The Warsaw Zoo to the Rescue
The Fellowship | March 30, 2021
As the world hurtled toward the Second World War, life in Warsaw, Poland, grew harder, for people and animals alike.
Nazis Overtake the Zoo
The Warsaw Zoo, under the direction of Dr. Jan Zabinski, had become one of the largest zoos in Europe during the 1930s. But as war broke out, many animals died during Nazi bombings, and the conquering Nazis took others, including the zoo’s star attraction, Tuzinka the elephant, back to Germany.
Life proved even worse for the Jewish community of Poland. Like other cities and towns, the Nazis crammed the Jews of Warsaw into the city’s ghetto before ultimately deported them to death camps.
From the Warsaw Ghetto to the Warsaw Zoo
Powerful people in Warsaw — they ran the zoo, both wrote renowned books, and he produced popular radio programs — Dr. Zabinski and his wife Antonina had many Jewish friends, and vowed to do all they could to help the Jews being mistreated, and worse, by the occupying Germans.
Since Jan worked for the city of Warsaw, he had access to the ghetto. And since he supervised the plants and gardens within the ghetto, he had unlimited access to the ghetto — and the Jews imprisoned there.
One of the Jews he helped, Irena Meizel, remembers:
Dr. Zabinski, with exceptional modesty and without any self-interest, occupied himself with the fates of his prewar Jewish suppliers…different acquaintances as well as strangers. He helped them get over to the Aryan side, provided them with indispensable personal documents, looked for accommodations, and when necessary hid them at his villa or on the zoo’s grounds.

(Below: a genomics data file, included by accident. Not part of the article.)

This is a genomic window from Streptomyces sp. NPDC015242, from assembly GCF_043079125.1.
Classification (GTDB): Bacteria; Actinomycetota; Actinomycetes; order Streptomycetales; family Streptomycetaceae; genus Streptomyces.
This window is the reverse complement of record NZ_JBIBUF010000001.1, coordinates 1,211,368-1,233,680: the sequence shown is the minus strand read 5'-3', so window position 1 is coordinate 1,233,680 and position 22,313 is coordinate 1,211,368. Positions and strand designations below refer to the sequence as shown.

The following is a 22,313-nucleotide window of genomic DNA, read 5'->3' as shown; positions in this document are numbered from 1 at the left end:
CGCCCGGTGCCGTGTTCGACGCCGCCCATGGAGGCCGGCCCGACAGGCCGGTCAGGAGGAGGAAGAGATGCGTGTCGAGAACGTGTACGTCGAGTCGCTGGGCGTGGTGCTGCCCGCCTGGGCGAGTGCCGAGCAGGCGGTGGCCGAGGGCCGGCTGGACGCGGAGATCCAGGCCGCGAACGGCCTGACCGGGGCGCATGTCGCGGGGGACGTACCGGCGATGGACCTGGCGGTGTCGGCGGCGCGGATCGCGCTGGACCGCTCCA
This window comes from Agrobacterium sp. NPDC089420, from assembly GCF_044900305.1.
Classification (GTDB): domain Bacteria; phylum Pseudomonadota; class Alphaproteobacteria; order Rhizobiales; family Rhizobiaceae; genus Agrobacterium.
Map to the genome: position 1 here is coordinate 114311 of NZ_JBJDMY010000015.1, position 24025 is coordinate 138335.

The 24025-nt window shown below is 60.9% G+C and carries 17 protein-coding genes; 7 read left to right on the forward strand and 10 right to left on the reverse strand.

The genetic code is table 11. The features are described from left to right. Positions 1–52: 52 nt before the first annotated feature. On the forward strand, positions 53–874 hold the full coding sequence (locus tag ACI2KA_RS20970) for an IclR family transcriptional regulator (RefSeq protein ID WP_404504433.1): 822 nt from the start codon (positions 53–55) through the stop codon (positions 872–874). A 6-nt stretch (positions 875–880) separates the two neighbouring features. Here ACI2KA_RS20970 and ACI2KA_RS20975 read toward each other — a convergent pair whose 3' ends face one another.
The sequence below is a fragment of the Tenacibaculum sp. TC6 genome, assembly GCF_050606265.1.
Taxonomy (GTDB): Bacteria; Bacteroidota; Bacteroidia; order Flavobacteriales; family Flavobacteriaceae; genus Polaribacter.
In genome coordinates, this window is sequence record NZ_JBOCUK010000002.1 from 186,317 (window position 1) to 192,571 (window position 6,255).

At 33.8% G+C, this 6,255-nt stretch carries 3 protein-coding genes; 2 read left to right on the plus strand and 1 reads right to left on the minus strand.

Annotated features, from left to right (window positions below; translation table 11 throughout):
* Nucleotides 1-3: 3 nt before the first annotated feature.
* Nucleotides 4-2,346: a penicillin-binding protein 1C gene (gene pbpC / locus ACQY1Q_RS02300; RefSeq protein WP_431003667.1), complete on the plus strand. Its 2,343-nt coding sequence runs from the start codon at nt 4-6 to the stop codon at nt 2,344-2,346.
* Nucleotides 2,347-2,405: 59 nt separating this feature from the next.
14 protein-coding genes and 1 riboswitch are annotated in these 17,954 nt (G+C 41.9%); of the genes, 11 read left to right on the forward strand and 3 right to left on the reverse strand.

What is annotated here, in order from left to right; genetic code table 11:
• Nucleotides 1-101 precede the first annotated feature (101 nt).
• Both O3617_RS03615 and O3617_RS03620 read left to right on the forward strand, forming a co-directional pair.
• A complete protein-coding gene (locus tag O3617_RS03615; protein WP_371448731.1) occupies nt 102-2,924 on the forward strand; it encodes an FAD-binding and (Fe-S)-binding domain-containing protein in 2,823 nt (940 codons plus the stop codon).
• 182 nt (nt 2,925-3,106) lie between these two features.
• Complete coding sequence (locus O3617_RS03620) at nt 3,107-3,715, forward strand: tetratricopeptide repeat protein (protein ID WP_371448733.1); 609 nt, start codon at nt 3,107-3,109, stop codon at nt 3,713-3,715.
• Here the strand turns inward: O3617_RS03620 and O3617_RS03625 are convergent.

The Zabinskis hid Jewish refugees in the cages of their zoo, with the enclosures’ bars providing safety. Another Jew they saved, Regina Koenigstein, called their home “a modern Noah’s ark.” Jan’s wife Antonina and their son Ryszard provided food and other necessities for the many Jews under their watch, both at the zoo and in the family’s home.
Rising Up Against Evil
And Dr. Zabinski did more for the war effort than just save Jewish lives. He also took part in the Warsaw Uprising which occurred during August and September of 1944. While unsuccessful, the uprising showed that good could stand up to evil. And while Jan did not lose his life like so many of his countrymen, the Nazis took the zookeeper prisoner. While imprisoned, Jan’s wife continued to help the few Jews left in Warsaw.
After the war, Yad Vashem named the couple Righteous Among the Nations in 1965. The Zabinskis visited the Holy Land to plant a tree of remembrance three years later. You also might recall the Hollywood movie from a couple of years ago, The Zookeeper’s Wife, which told their story. If not, check out that film, as well as the above documentary that tells more about these Righteous Gentiles, these Advocates and Allies of the Jewish people, and their modern day Noah’s Ark.